NFL tables proposed fourth-and-15 onside kick alternative

Getty Images

The proposed alternative to onside kicks was not passed by NFL owners at their virtual league meeting on Thursday.

Tom Pelissero of NFL Media reports that the proposal to allow teams to try a fourth-and-15 play from their own 25-yard-line as a way to regain possession in lieu of an onside kick has been tabled. There will be further discussion on the proposal in the future, which did not come up for a formal vote on Thursday.

Per Pelissero, an informal show of hands showed that the proposal would not have passed in such a vote.

PFT reported on Thursday that some opponents of the proposed change believed that it would lead to the elimination of the kickoff altogether. The NFL changed kickoff rules a couple of years ago with an eye toward player safety and some of them, particularly the inability for members of the coverage team to take a running start, have contributed to a drop in successful onside kicks when it’s obvious a team is going to try one.

A drop in comebacks meant less excitement late in some games, which was part of the reason why the alternative was proposed. For now, though, that excitement will have to come from other methods.

36 responses to “NFL tables proposed fourth-and-15 onside kick alternative

  1. Best NFL news of the week. There is an alternative if you want more exciting games: Allow teams to line up three yards behind the kickoff line for all kickoffs, and for declared onside kicks, no limits (on number of yard behind the line) on lining up should be enforced.

    The 4th and 15 proposal was problematic for several reasons, especially the propensity for a (controversial) defensive penalty to result in an automatic first down.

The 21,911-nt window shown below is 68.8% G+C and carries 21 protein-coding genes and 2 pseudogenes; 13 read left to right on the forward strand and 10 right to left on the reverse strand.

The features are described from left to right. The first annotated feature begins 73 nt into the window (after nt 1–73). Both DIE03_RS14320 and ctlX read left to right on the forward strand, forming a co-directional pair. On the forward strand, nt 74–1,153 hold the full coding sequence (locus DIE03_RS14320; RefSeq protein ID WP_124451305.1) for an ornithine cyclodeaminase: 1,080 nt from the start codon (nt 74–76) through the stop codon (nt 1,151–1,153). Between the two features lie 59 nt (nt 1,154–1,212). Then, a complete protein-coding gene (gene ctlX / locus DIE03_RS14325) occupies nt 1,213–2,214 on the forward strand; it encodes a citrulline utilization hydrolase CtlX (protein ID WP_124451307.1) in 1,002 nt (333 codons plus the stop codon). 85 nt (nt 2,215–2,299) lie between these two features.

2. I like the idea a reader proposed elsewhere on this site where they can try changing the rule so that the kick need to go only 5 or, maybe, 7 yards before they can recover the ball. That means the receiving team can be positioned 5 or 7 yards away from the kick instead of 10 which, safety-wise, would also serve to reduce the force on that first line of blockers.

  3. Why are they messing with the kickoff? The thing they should be looking for at is the pro bowl. Something no one cares about. Leave the kick off as it is.
    Football is a man’s game.

  4. They all heard a certain individual was lobbying in favor of 4th and 15 and that made them all realize it was a bad idea.

  5. Good. If anything, just alter the distance ball must travel or distance lined up off the ball.

  6. Is anyone legitimately disappointed that this didn’t get voted in? Even people in favor of the rule change seemed lukewarm about the idea.

  7. This is good… Now fix the onside kick so it’s actually possible to recover one.

    My thoughts are to go back to the original formation and rules being allowed for an intentional onside kick. Basically as long as the kick is onside, it becomes legal once again and the recovery percentages go back to what they were. Nearly all onside kicks are obvious in advance by the receiving team anyway and they send their hands team out.